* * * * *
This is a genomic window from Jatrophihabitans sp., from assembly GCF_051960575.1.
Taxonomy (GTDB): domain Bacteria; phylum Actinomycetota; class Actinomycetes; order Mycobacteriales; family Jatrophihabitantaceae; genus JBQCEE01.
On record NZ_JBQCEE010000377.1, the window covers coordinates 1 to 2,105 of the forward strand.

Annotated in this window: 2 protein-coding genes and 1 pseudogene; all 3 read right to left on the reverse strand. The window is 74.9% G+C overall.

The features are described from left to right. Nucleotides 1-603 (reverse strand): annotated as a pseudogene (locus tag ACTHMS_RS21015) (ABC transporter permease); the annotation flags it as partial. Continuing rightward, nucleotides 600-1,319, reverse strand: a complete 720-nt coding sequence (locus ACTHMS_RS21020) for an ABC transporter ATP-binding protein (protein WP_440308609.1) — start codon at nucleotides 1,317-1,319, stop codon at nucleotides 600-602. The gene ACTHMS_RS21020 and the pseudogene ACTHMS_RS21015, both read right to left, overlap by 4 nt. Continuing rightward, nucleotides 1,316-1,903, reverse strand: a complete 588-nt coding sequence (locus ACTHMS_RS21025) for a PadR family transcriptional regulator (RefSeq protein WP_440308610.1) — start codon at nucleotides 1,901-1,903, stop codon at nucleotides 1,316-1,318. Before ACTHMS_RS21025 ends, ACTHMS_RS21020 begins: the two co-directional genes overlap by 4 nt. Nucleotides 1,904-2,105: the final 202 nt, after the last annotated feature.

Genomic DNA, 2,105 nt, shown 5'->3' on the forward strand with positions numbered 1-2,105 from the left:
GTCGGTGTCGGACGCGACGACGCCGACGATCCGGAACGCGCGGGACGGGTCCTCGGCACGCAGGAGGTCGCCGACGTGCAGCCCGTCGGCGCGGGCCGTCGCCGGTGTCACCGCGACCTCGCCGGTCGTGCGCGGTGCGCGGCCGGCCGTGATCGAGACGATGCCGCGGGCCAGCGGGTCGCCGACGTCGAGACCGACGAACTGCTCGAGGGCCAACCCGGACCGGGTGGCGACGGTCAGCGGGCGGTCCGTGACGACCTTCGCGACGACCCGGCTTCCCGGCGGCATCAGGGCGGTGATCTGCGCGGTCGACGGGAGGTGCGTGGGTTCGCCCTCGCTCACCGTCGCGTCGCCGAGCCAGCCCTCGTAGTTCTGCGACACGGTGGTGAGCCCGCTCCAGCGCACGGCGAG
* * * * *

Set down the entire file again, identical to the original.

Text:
This is a genomic window from Jatrophihabitans sp., from assembly GCF_051960575.1.
Taxonomy (GTDB): domain Bacteria; phylum Actinomycetota; class Actinomycetes; order Mycobacteriales; family Jatrophihabitantaceae; genus JBQCEE01.
On record NZ_JBQCEE010000377.1, the window covers coordinates 1 to 2,105 of the forward strand.

Annotated in this window: 2 protein-coding genes and 1 pseudogene; all 3 read right to left on the reverse strand. The window is 74.9% G+C overall.

The features are described from left to right. Nucleotides 1-603 (reverse strand): annotated as a pseudogene (locus tag ACTHMS_RS21015) (ABC transporter permease); the annotation flags it as partial. Continuing rightward, nucleotides 600-1,319, reverse strand: a complete 720-nt coding sequence (locus ACTHMS_RS21020) for an ABC transporter ATP-binding protein (protein WP_440308609.1) — start codon at nucleotides 1,317-1,319, stop codon at nucleotides 600-602. The gene ACTHMS_RS21020 and the pseudogene ACTHMS_RS21015, both read right to left, overlap by 4 nt. Continuing rightward, nucleotides 1,316-1,903, reverse strand: a complete 588-nt coding sequence (locus ACTHMS_RS21025) for a PadR family transcriptional regulator (RefSeq protein WP_440308610.1) — start codon at nucleotides 1,901-1,903, stop codon at nucleotides 1,316-1,318. Before ACTHMS_RS21025 ends, ACTHMS_RS21020 begins: the two co-directional genes overlap by 4 nt. Nucleotides 1,904-2,105: the final 202 nt, after the last annotated feature.

Genomic DNA, 2,105 nt, shown 5'->3' on the forward strand with positions numbered 1-2,105 from the left:
GTCGGTGTCGGACGCGACGACGCCGACGATCCGGAACGCGCGGGACGGGTCCTCGGCACGCAGGAGGTCGCCGACGTGCAGCCCGTCGGCGCGGGCCGTCGCCGGTGTCACCGCGACCTCGCCGGTCGTGCGCGGTGCGCGGCCGGCCGTGATCGAGACGATGCCGCGGGCCAGCGGGTCGCCGACGTCGAGACCGACGAACTGCTCGAGGGCCAACCCGGACCGGGTGGCGACGGTCAGCGGGCGGTCCGTGACGACCTTCGCGACGACCCGGCTTCCCGGCGGCATCAGGGCGGTGATCTGCGCGGTCGACGGGAGGTGCGTGGGTTCGCCCTCGCTCACCGTCGCGTCGCCGAGCCAGCCCTCGTAGTTCTGCGACACGGTGGTGAGCCCGCTCCAGCGCACGGCGAG